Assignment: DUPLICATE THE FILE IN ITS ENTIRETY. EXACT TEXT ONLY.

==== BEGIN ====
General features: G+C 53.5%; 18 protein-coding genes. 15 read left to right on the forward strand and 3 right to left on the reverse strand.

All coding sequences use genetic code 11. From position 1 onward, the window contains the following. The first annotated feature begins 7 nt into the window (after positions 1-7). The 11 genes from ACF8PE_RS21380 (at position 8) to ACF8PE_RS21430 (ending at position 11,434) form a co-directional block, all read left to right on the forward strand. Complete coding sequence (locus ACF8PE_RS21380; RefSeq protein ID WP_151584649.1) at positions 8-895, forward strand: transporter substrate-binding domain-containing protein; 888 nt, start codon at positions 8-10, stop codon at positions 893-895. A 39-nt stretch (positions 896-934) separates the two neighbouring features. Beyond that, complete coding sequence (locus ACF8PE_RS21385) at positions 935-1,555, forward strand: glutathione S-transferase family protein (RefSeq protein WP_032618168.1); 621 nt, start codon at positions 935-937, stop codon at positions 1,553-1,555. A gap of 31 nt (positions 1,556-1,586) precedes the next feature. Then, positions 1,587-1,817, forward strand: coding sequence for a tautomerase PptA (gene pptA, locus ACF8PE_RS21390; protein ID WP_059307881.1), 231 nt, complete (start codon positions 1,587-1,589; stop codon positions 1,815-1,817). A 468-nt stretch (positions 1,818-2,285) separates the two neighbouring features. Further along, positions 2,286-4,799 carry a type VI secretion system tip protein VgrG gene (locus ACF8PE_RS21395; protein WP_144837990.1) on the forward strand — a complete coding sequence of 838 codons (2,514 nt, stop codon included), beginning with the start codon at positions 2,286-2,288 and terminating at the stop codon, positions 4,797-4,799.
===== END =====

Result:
General features: G+C 53.5%; 18 protein-coding genes. 15 read left to right on the forward strand and 3 right to left on the reverse strand.

All coding sequences use genetic code 11. From position 1 onward, the window contains the following. The first annotated feature begins 7 nt into the window (after positions 1-7). The 11 genes from ACF8PE_RS21380 (at position 8) to ACF8PE_RS21430 (ending at position 11,434) form a co-directional block, all read left to right on the forward strand. Complete coding sequence (locus ACF8PE_RS21380; RefSeq protein ID WP_151584649.1) at positions 8-895, forward strand: transporter substrate-binding domain-containing protein; 888 nt, start codon at positions 8-10, stop codon at positions 893-895. A 39-nt stretch (positions 896-934) separates the two neighbouring features. Beyond that, complete coding sequence (locus ACF8PE_RS21385) at positions 935-1,555, forward strand: glutathione S-transferase family protein (RefSeq protein WP_032618168.1); 621 nt, start codon at positions 935-937, stop codon at positions 1,553-1,555. A gap of 31 nt (positions 1,556-1,586) precedes the next feature. Then, positions 1,587-1,817, forward strand: coding sequence for a tautomerase PptA (gene pptA, locus ACF8PE_RS21390; protein ID WP_059307881.1), 231 nt, complete (start codon positions 1,587-1,589; stop codon positions 1,815-1,817). A 468-nt stretch (positions 1,818-2,285) separates the two neighbouring features. Further along, positions 2,286-4,799 carry a type VI secretion system tip protein VgrG gene (locus ACF8PE_RS21395; protein WP_144837990.1) on the forward strand — a complete coding sequence of 838 codons (2,514 nt, stop codon included), beginning with the start codon at positions 2,286-2,288 and terminating at the stop codon, positions 4,797-4,799.